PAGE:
I’ve bought some crappy headphones in my time, and thankfully this is not a pair of those.
Coming in a welcome firm case for protection for travel, the HyperX CloudX Pro Gaming Headset set is easily moved from location to location without any fear that these puppies are going to be damaged. The size also can carry both the extra set of ear covers—a leather-like pair and a soft, breathable cloth pair—and the extension cable that can split the microphone and headphone jacks for devices that may require both.
The jack is a standard 3.5mm port which works with everything I tested it with… my laptop, my phone, my tablet, even my PS4 without additional setup of configuration. Even though the box says the headset is an Xbox One-licensed product, it’s a universal plug.
The styling is simple and clean, with black faux-leather on black and gray-steel metal pieces, giving the headset a welcome and not-overwhelming weight. They feel solid without being outright heavy, which for a “pro” headset and the insinuated hours of wear in practicing can be a liability. After wearing them for at least a few hours at least five days a week for multiple weeks since I got them, the weight has never once been an issue. The thick and giving cushion across the headband really helps to lessen the pressure even further.
The different ear cups included, a leather-ish pair with breathable cloth, are easy enough to swap on and off in a minute or two. As someone who wears glasses every day, most over-the-ear headsets can push the plastic arms into my temples after some short wearing time. There is just enough pressure on the CloudX to hold onto my head without bringing a major headache. Specifically, the leather-esque cups can be a slight discomfort after a few hours, the cloth pair don’t even need any adjusting after a long spell in front of a screen. Neither are entirely noise-cancelling, but the stiffer cups do a damn fine job at keeping out unwanted noise while still being more than comfortable.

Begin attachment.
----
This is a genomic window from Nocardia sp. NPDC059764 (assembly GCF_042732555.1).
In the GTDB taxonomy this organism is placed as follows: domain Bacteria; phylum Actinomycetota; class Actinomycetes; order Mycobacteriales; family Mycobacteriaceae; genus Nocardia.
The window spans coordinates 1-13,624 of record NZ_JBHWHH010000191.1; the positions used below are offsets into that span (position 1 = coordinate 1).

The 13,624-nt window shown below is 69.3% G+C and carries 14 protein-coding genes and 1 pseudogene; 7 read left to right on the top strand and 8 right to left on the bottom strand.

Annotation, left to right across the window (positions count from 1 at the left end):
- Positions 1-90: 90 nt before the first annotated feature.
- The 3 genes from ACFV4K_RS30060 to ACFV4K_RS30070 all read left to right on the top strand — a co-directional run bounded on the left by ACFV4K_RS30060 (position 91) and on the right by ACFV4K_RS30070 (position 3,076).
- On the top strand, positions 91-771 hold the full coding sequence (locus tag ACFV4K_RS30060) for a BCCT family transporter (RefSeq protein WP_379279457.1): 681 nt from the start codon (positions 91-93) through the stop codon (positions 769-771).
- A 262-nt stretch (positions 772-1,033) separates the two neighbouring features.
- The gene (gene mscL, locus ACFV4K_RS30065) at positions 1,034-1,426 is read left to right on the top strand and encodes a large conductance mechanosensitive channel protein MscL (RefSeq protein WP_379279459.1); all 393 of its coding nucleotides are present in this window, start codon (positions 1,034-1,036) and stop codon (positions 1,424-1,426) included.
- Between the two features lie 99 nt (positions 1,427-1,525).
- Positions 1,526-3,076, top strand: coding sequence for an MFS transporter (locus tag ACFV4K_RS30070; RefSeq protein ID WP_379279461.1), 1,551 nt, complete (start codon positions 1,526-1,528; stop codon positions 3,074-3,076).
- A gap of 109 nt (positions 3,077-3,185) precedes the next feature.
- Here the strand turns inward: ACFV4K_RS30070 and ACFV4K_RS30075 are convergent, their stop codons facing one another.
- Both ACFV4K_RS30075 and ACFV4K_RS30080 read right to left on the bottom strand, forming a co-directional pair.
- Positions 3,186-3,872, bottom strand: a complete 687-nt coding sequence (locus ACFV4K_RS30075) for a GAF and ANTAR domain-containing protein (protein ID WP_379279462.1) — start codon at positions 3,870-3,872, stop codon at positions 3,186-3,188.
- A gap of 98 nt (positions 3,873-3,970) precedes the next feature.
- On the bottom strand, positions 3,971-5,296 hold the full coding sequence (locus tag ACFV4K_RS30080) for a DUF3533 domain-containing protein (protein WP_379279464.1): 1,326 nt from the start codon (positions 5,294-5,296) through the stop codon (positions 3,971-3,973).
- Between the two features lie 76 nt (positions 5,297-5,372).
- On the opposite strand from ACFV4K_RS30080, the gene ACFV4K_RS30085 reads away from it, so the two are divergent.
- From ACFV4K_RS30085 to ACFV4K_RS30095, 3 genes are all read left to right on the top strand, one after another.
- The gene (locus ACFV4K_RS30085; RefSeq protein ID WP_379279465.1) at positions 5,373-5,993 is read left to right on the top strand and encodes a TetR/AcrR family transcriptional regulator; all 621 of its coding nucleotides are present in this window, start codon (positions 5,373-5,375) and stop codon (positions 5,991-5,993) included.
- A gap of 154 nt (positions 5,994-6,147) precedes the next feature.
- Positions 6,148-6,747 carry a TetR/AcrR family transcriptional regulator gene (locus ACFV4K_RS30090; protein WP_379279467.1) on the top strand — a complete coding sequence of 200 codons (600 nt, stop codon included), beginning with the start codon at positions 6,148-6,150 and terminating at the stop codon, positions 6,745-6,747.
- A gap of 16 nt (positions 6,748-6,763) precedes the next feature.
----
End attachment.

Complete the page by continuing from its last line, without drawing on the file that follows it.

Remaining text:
This CloudX pair, like others in the HyperX line, comes with a detachable microphone for easier storage. The quality is great, and the easily bent cable is remarkably stable once it’s in place near the mouth. And the jack it’s held in is an even firmer connection. That thing’s designed to hold on for dear life, almost to the point of feeling scared to pull it out (and refusing to remove it while wearing the set). Within the hard case this mic is well-supported, so there’s no risk of damage by bending it completely out of shape. It might have some trouble fitting into a smaller bag, but even if it’s a tight fit I never felt like they would be damaged in transit.
The cable includes a dial for directly controlling the volume and a switch for the microphone as well. The mic switch does the trick, no problems there, but the dial is analog, so the volume can cut in and out awkwardly. Turning up or down can cut out the sound entirely in one ear, and accidentally bumping it can cause the volume to jump or cut out in one ear entirely (though not permanently). There’s also no way to change any other settings, like the amount of bass, except through your device’s settings, which is a shame. The sound quality’s still damn good, though, and with the blocking out of other noise using the leather-like cups it’s practically a bubble.
But hell, for a hundred bucks, this is a damn good headset—clear sound, solid build quality, works with everything right out of the box, and comfortable as hell to boot? I wish I had a pair of these instead of trying to find the best inexpensive pair… I wouldn’t have saved much money, but I wouldn’t have had to suffer with the tinny noises of dollar-fifty headphones (which yes, they do exist, and you get what you pay for).